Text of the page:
Renault’s Revolutionary One Pedal To Park Assist System

Renault’s Revolutionary One Pedal To Park Assist System

The Renault Group has always considered innovation as one of the most important aspects of delivering cars people want to buy. A prime example is the wide range of driver-assist technologies introduced between 1990 and 2000. One innovation that could change the dynamic forever is the Advanced Park Assist system, also referred to as ‘One Pedal to Park’.

Developing The One Pedal to Park System

Since the brand was born over a century ago, Renault engineers have consistently conceived and developed automotive solutions to make driving more comfortable, practical and safe. Renault’s Advanced Park Assist system (One Pedal to Park) is the latest innovation that should interest any petrolhead and technology enthusiast.

Thanks to the continued efforts of talented Renault engineers, Jong-Hoon and Pape, they found a solution despite facing mounting challenges, including the ‘war of the buttons’. Here, the development team removed a button central to the One Pedal to Park system just two months before the end of the project.

Finding Solutions To The Design Challenges

With the cruise control/speed limiter button now on the steering wheel, they had to find space for the button on the central console. However, they did not take into account another new feature, the Autohold electronic parking brake which Renault believed took priority over the Advanced Park Assist system. While this presented a big problem, it did result in them coming up with the One Pedal to Park solution.

“The button, which was central to our innovation, was assigned to another project. They basically just took it from us” said Pape, Renault algorithm engineer, driver assistance systems.

Jong-Hoon, Renault’s system project leader of driver-assistance systems, added: “It’s simply unheard of to change concepts in just two months! Yet, we did it!”

What Is The Advanced Park Assist System?

From the first parking sensor in the mid-’90s, the rear parking camera and even a 360° camera a few years later, Renault managed to design a complete parking assist system. In addition to beeping alerts, drivers can now see the position of obstacles displayed on a multimedia screen fitted to the dashboard.

When Renault first fitted Easy Park Assist to the Espace 5 in 2015, the French automaker entered a new era. Drivers could activate the option which allowed the vehicle to find a suitable parking space, calculating the steering by itself and taking control of the wheel. All the driver needed to do was control the vehicle’s acceleration, braking and gear changes and the hand brake.

With a facelift of the Espace in 2019, Renault wanted to go even further in automating parking by designing its own park assist system. It would control the entire car from finding the right parking space to manoeuvring and switching off the engine. This Advanced Park Assist system would replace Renault’s Easy Park Assist that automates the entire process.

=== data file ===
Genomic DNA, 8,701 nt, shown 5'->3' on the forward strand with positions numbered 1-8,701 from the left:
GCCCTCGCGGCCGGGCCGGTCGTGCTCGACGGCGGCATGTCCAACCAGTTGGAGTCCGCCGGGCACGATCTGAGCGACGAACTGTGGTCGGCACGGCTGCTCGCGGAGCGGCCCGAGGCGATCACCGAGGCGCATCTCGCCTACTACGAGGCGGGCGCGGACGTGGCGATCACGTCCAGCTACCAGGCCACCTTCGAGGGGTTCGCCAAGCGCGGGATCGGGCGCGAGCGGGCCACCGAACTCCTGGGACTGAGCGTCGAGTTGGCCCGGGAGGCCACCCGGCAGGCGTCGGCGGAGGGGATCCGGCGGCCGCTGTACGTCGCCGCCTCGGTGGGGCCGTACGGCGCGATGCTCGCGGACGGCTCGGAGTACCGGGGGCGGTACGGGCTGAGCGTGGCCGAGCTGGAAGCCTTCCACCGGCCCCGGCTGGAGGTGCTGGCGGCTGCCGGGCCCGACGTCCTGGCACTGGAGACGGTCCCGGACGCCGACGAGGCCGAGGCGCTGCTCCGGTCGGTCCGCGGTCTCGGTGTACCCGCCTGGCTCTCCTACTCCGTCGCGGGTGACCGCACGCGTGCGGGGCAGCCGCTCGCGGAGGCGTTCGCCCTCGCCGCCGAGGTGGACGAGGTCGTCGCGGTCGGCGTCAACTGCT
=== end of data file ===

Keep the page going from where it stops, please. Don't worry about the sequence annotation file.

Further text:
How Renault’s One Pedal to Park System Works

After Jong-Hoon and Pape overcame the challenges, their solution of using the accelerator pedal came to the fore. With Renault’s Advanced Park Assist, everything is automated and all the driver needs to do is keep their foot on the pedal to park.

The name One Pedal to Park captured the imagination of customers around the world and some were even invited to test the innovation and provide feedback. “We conducted user trials that brought back very positive results highlighting just how easy the system was to use,” said Pape.

Benefits Of The Advanced Park Assist System

In hindsight, the One Pedal to Park solution is better than the initial button concept and here’s why. Not only is it is easier to use but the accelerator pedal feels more natural than pressing a button.

It’s also safer as the driver can instinctively take their foot off the pedal if there is a problem. This includes a pedestrian or an animal walking behind the vehicle or another car approaching without warning.

The Advanced Park Assist system is enriched as the driver now controls the speed of the manoeuvre up to 7 km/h where previously, the speed was defined by the system. The One Pedal to Park system can be operated ‘on the fly’ which means you no longer have to wait until the vehicle stops to initiate the manoeuvre after an interruption.

Conclusion

The One Pedal to Park solution was developed in a record time of only two months. Under normal circumstances, this type of technology would take about two years to develop according to Jong-Hoon. The patent was filed immediately and the system architecture and operation were attributed to Jong-Hoon and the algorithm to Pape.

Pape stated that “using the pedal enabled us to go further than the button, moving from an on/off function to progressive control. It’s been a bit of a bumpy road, a real challenge. But everything that happened led us to develop a solution that is even better than our initial idea.”

Renault deemed the One Pedal to Park system as complete and so practical in the Espace that they applied it exactly as is in the New Renault Mégane E-TECH Electric. It offered Pape and Jong-Hoon explicit recognition of their hard work to develop a technology that is both invisible and intuitive, perfectly suited to the minimalist, streamlined interior of the new model.

References: www.group1renault.co.za